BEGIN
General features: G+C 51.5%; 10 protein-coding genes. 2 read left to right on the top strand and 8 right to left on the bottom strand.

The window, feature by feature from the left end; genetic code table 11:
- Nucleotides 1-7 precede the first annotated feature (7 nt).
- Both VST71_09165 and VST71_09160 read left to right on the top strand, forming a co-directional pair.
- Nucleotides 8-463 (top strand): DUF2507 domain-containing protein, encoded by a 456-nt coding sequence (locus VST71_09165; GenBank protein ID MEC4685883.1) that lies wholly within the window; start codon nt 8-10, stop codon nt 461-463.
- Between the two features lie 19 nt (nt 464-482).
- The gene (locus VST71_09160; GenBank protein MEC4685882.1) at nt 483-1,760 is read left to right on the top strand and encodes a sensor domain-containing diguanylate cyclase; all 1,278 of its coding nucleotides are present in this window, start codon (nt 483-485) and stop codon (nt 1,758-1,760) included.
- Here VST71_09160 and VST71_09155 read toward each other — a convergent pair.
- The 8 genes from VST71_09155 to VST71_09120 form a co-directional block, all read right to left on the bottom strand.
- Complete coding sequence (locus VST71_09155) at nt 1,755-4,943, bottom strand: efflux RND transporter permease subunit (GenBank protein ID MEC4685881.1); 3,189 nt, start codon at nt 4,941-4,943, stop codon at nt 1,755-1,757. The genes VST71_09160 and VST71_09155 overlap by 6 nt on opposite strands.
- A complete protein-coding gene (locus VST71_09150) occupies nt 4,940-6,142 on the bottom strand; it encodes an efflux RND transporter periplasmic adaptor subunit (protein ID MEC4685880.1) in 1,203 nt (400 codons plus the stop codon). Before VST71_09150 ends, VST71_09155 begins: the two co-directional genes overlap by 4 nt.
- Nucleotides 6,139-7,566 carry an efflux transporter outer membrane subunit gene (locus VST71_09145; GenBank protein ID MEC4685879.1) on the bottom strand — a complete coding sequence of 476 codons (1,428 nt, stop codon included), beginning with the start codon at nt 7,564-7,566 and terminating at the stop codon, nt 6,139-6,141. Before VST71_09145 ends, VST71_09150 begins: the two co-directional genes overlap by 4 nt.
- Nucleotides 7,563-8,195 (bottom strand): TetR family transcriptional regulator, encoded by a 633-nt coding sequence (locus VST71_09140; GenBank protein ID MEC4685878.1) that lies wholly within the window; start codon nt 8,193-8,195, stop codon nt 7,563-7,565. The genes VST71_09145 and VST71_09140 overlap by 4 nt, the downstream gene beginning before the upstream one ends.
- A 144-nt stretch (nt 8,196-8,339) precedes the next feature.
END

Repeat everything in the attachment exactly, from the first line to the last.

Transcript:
General features: G+C 51.5%; 10 protein-coding genes. 2 read left to right on the top strand and 8 right to left on the bottom strand.

The window, feature by feature from the left end; genetic code table 11:
- Nucleotides 1-7 precede the first annotated feature (7 nt).
- Both VST71_09165 and VST71_09160 read left to right on the top strand, forming a co-directional pair.
- Nucleotides 8-463 (top strand): DUF2507 domain-containing protein, encoded by a 456-nt coding sequence (locus VST71_09165; GenBank protein ID MEC4685883.1) that lies wholly within the window; start codon nt 8-10, stop codon nt 461-463.
- Between the two features lie 19 nt (nt 464-482).
- The gene (locus VST71_09160; GenBank protein MEC4685882.1) at nt 483-1,760 is read left to right on the top strand and encodes a sensor domain-containing diguanylate cyclase; all 1,278 of its coding nucleotides are present in this window, start codon (nt 483-485) and stop codon (nt 1,758-1,760) included.
- Here VST71_09160 and VST71_09155 read toward each other — a convergent pair.
- The 8 genes from VST71_09155 to VST71_09120 form a co-directional block, all read right to left on the bottom strand.
- Complete coding sequence (locus VST71_09155) at nt 1,755-4,943, bottom strand: efflux RND transporter permease subunit (GenBank protein ID MEC4685881.1); 3,189 nt, start codon at nt 4,941-4,943, stop codon at nt 1,755-1,757. The genes VST71_09160 and VST71_09155 overlap by 6 nt on opposite strands.
- A complete protein-coding gene (locus VST71_09150) occupies nt 4,940-6,142 on the bottom strand; it encodes an efflux RND transporter periplasmic adaptor subunit (protein ID MEC4685880.1) in 1,203 nt (400 codons plus the stop codon). Before VST71_09150 ends, VST71_09155 begins: the two co-directional genes overlap by 4 nt.
- Nucleotides 6,139-7,566 carry an efflux transporter outer membrane subunit gene (locus VST71_09145; GenBank protein ID MEC4685879.1) on the bottom strand — a complete coding sequence of 476 codons (1,428 nt, stop codon included), beginning with the start codon at nt 7,564-7,566 and terminating at the stop codon, nt 6,139-6,141. Before VST71_09145 ends, VST71_09150 begins: the two co-directional genes overlap by 4 nt.
- Nucleotides 7,563-8,195 (bottom strand): TetR family transcriptional regulator, encoded by a 633-nt coding sequence (locus VST71_09140; GenBank protein ID MEC4685878.1) that lies wholly within the window; start codon nt 8,193-8,195, stop codon nt 7,563-7,565. The genes VST71_09145 and VST71_09140 overlap by 4 nt, the downstream gene beginning before the upstream one ends.
- A 144-nt stretch (nt 8,196-8,339) precedes the next feature.